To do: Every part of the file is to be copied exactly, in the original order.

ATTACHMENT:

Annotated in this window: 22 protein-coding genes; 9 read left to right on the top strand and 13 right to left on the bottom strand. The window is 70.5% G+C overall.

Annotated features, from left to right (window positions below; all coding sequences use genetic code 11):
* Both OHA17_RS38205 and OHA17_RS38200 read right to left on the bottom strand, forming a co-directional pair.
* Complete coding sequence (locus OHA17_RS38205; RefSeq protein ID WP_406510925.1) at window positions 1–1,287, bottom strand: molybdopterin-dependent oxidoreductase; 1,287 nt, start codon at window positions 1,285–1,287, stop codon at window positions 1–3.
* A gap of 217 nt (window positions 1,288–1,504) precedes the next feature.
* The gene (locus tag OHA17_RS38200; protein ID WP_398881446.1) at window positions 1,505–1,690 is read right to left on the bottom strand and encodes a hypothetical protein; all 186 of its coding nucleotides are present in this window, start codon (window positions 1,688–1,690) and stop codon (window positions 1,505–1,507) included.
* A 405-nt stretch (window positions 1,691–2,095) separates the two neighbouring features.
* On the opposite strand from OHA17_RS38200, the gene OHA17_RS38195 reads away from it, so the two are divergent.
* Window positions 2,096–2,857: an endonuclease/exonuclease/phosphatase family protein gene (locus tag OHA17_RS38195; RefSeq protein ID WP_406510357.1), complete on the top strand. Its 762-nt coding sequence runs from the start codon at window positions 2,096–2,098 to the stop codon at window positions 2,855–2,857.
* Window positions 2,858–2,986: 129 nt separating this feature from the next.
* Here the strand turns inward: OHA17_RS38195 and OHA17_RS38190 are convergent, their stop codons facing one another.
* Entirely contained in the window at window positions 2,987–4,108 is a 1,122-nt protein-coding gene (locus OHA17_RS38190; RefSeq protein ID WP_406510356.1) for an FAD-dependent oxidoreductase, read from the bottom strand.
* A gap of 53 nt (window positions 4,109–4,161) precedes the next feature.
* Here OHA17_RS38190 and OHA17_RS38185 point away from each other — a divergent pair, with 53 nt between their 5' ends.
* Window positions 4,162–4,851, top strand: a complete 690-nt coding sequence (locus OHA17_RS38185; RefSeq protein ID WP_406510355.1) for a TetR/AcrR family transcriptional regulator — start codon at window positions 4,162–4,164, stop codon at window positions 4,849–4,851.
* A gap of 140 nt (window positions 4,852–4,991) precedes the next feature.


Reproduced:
Annotated in this window: 22 protein-coding genes; 9 read left to right on the top strand and 13 right to left on the bottom strand. The window is 70.5% G+C overall.

Annotated features, from left to right (window positions below; all coding sequences use genetic code 11):
* Both OHA17_RS38205 and OHA17_RS38200 read right to left on the bottom strand, forming a co-directional pair.
* Complete coding sequence (locus OHA17_RS38205; RefSeq protein ID WP_406510925.1) at window positions 1–1,287, bottom strand: molybdopterin-dependent oxidoreductase; 1,287 nt, start codon at window positions 1,285–1,287, stop codon at window positions 1–3.
* A gap of 217 nt (window positions 1,288–1,504) precedes the next feature.
* The gene (locus tag OHA17_RS38200; protein ID WP_398881446.1) at window positions 1,505–1,690 is read right to left on the bottom strand and encodes a hypothetical protein; all 186 of its coding nucleotides are present in this window, start codon (window positions 1,688–1,690) and stop codon (window positions 1,505–1,507) included.
* A 405-nt stretch (window positions 1,691–2,095) separates the two neighbouring features.
* On the opposite strand from OHA17_RS38200, the gene OHA17_RS38195 reads away from it, so the two are divergent.
* Window positions 2,096–2,857: an endonuclease/exonuclease/phosphatase family protein gene (locus tag OHA17_RS38195; RefSeq protein ID WP_406510357.1), complete on the top strand. Its 762-nt coding sequence runs from the start codon at window positions 2,096–2,098 to the stop codon at window positions 2,855–2,857.
* Window positions 2,858–2,986: 129 nt separating this feature from the next.
* Here the strand turns inward: OHA17_RS38195 and OHA17_RS38190 are convergent, their stop codons facing one another.
* Entirely contained in the window at window positions 2,987–4,108 is a 1,122-nt protein-coding gene (locus OHA17_RS38190; RefSeq protein ID WP_406510356.1) for an FAD-dependent oxidoreductase, read from the bottom strand.
* A gap of 53 nt (window positions 4,109–4,161) precedes the next feature.
* Here OHA17_RS38190 and OHA17_RS38185 point away from each other — a divergent pair, with 53 nt between their 5' ends.
* Window positions 4,162–4,851, top strand: a complete 690-nt coding sequence (locus OHA17_RS38185; RefSeq protein ID WP_406510355.1) for a TetR/AcrR family transcriptional regulator — start codon at window positions 4,162–4,164, stop codon at window positions 4,849–4,851.
* A gap of 140 nt (window positions 4,852–4,991) precedes the next feature.